COMMON CORE STANDARDS DAILY UPDATE // FEBRUARY 19, 2015
News You Can Use:
Wall Street Journal, “Why Jeb Bush May Survive Common Core Criticism”: Gov. Jeb Bush’s support for CCSS may not be a “deal breaker” for Republican voters according to a new NBC News/Marist poll. The survey finds a “solid majority of the potential GOP electorate said that a candidate who supported Common Core would be either totally or mostly acceptable to them,” the article reports. The Marist study contradicts claims from opponents like Sen. Rand Paul, who has said support for CCSS would disqualify a Republican candidate. “In Iowa, Common Core is not a knockout punch,” said Lee Miringoff, director of the Marist College Institute for Public Opinion. “There’s a greater diversity of viewpoints among rank-and-file Republicans than the ideological side.”
What It Means: Despite nearly two years of targeted campaigns, most voters – especially moderates – continue to support CCSS. After two national elections, all but one of the 45 states to initially adopt CCSS continue to use them or a nearly identical version. The Marist poll adds to the evidence that for candidates who are able to articulate the importance of high education standards, support for CCSS is not a liability but an asset.
Fordham Institute’s Common Core Watch, “The Central Problem with Jason Riley’s Argument”: In response to Jason Riley’s column in the Wall Street Journal, Fordham Institute President Mike Petrilli writes that content standards on their own “are just words on paper,” but the question is “whether they can spark instructional change.” “That’s no sure thing,” Petrilli says, “it takes tons of hard work at the state and local levels.” It requires developing tests that assess the full range of the standards, which “arguably no state save for Massachusetts actually did pre-Common Core era.” It means investing in high-quality curricula and giving teachers time to master them. Petrilli says variance in teacher quality, which Riley argues makes a bigger impact in classrooms, is the result of “America’s uneven, amateurish approach to curriculum.” “Will states and local districts do the difficult tasks to fulfill the promise of Common Core’s higher standards?,” Petrilli writes. “The honest answer is that some will and some won’t…Just like all meaningful change, Common Core is not self-implementing. We have to get the details right and stay at it over time.”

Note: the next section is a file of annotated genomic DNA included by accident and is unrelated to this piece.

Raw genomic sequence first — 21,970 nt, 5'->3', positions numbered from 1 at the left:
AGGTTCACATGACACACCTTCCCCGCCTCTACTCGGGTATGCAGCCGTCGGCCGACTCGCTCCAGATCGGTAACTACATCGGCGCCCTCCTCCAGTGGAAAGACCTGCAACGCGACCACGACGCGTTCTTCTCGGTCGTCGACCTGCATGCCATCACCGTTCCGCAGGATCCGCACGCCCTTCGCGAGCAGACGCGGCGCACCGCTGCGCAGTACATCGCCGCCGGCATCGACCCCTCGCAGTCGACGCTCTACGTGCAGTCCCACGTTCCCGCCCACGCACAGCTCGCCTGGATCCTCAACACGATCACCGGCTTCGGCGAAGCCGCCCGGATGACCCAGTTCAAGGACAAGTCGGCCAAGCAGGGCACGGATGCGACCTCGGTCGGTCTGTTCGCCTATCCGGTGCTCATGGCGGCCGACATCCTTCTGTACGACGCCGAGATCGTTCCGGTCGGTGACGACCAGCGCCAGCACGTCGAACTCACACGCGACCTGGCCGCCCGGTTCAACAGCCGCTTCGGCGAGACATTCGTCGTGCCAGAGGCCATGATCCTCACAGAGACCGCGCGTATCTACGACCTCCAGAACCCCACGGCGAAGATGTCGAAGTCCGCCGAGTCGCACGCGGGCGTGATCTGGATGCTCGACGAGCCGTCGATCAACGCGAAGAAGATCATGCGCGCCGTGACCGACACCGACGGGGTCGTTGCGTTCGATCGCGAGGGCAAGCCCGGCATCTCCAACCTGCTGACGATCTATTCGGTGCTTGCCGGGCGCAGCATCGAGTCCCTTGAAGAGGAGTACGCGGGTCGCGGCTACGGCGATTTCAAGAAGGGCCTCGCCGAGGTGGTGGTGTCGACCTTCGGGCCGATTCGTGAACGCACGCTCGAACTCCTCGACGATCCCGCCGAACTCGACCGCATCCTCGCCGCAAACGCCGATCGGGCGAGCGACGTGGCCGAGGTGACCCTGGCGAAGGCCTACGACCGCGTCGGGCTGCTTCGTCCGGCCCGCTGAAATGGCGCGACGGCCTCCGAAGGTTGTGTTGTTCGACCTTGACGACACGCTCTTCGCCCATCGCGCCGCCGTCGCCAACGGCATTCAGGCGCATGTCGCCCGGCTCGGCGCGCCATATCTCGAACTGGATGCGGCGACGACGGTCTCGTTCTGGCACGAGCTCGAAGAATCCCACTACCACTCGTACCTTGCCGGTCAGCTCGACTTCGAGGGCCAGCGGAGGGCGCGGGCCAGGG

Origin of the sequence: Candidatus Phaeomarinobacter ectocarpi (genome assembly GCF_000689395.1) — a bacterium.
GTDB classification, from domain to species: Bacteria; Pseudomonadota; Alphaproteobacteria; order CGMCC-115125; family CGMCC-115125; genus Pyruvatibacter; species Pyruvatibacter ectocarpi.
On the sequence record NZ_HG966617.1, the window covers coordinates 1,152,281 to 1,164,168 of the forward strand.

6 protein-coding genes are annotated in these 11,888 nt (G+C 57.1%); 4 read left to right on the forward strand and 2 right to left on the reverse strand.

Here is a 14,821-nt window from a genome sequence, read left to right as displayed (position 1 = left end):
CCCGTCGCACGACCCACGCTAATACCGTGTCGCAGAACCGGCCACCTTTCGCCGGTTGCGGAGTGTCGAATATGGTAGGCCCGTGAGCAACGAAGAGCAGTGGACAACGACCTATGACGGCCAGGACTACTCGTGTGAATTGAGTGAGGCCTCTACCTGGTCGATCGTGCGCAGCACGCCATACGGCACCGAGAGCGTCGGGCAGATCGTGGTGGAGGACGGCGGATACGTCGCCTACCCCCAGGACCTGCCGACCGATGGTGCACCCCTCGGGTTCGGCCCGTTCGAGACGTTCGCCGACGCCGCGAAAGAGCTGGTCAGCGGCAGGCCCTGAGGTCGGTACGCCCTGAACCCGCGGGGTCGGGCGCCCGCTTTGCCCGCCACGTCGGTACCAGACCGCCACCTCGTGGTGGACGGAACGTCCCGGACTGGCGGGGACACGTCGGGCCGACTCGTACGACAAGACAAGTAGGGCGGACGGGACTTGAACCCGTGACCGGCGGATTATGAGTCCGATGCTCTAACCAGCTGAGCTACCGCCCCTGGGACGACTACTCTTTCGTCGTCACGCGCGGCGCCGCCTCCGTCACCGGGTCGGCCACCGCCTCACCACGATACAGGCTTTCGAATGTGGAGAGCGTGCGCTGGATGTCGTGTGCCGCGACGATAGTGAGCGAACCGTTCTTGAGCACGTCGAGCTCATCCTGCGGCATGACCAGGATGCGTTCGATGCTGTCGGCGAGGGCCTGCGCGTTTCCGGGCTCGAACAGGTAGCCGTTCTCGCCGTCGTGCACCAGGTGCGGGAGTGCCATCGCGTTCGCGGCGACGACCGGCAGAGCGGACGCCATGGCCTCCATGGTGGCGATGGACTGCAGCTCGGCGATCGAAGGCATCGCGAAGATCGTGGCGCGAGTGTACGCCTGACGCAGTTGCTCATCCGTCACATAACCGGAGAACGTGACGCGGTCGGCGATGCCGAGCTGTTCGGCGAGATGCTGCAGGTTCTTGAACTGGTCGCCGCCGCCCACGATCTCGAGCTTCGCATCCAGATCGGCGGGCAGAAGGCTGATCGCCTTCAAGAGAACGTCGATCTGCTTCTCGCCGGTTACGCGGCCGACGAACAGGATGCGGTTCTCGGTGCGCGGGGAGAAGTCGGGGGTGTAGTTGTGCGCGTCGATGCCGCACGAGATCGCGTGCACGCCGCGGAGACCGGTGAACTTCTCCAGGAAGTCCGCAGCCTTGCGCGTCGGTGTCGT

What It Means: Petrilli makes a strong case for the value of high education standards. “In short, standards matter if for no other reason than they provide fuel and focus to efforts to improve curriculum and instruction.” CCSS set a high bar for students, giving educators clear, challenging benchmarks to teach to. These high expectations catalyze instruction and curricula changes, better ensuring that students are set up to graduate with the skills they need to succeed in college or a career.